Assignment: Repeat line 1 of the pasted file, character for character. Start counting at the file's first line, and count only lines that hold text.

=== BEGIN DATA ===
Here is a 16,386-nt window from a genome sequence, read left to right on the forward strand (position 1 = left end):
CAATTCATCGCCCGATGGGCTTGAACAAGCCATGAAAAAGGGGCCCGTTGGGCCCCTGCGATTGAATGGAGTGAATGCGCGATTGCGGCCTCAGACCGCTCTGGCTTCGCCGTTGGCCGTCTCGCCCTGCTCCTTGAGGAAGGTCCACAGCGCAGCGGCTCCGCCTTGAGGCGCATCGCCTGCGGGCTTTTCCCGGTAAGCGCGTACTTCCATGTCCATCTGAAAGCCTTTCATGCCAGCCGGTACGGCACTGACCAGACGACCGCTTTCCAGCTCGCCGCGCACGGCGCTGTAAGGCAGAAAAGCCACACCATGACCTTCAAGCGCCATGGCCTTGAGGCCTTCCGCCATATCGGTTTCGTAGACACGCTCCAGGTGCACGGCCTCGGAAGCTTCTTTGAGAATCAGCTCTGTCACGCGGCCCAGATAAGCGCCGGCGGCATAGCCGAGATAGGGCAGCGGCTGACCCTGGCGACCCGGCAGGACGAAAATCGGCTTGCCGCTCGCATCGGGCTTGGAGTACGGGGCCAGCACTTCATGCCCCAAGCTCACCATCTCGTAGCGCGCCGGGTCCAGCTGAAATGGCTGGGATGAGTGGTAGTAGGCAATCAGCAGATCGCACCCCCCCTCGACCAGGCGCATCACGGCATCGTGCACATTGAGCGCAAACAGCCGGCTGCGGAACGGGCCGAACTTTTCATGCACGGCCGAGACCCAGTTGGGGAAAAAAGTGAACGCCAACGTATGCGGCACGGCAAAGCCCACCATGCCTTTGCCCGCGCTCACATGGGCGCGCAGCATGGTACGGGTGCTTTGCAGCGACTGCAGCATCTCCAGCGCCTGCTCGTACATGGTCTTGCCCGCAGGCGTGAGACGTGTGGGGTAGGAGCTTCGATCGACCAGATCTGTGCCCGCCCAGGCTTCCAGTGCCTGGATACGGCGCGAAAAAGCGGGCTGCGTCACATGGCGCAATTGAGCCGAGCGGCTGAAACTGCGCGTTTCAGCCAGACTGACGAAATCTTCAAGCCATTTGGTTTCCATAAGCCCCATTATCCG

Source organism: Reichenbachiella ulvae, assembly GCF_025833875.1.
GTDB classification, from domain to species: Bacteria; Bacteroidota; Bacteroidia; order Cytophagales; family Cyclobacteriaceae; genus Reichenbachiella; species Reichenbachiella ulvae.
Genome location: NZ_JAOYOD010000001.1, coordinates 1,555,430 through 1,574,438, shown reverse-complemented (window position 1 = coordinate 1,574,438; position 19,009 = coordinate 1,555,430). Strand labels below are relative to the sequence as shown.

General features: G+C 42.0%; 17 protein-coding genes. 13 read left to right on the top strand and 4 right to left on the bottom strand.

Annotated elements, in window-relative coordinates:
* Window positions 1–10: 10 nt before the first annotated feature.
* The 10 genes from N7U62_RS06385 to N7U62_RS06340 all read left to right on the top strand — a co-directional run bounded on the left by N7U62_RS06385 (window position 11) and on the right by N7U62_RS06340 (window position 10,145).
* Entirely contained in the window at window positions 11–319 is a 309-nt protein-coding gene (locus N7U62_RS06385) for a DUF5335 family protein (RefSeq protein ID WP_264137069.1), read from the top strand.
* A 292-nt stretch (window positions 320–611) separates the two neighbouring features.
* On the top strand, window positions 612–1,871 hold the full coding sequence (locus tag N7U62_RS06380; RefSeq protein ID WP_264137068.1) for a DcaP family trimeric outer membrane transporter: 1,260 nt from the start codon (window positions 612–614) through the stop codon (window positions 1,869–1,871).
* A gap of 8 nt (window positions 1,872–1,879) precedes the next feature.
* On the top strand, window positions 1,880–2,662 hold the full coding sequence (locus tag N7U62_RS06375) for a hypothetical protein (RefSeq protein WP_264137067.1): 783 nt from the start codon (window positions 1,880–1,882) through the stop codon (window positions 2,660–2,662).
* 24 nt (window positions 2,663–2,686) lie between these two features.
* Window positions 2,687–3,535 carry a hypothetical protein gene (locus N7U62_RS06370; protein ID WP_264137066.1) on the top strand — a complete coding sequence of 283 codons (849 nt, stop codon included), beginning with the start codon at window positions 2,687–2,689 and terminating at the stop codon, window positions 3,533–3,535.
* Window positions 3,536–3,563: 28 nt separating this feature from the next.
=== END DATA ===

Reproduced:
Here is a 16,386-nt window from a genome sequence, read left to right on the forward strand (position 1 = left end):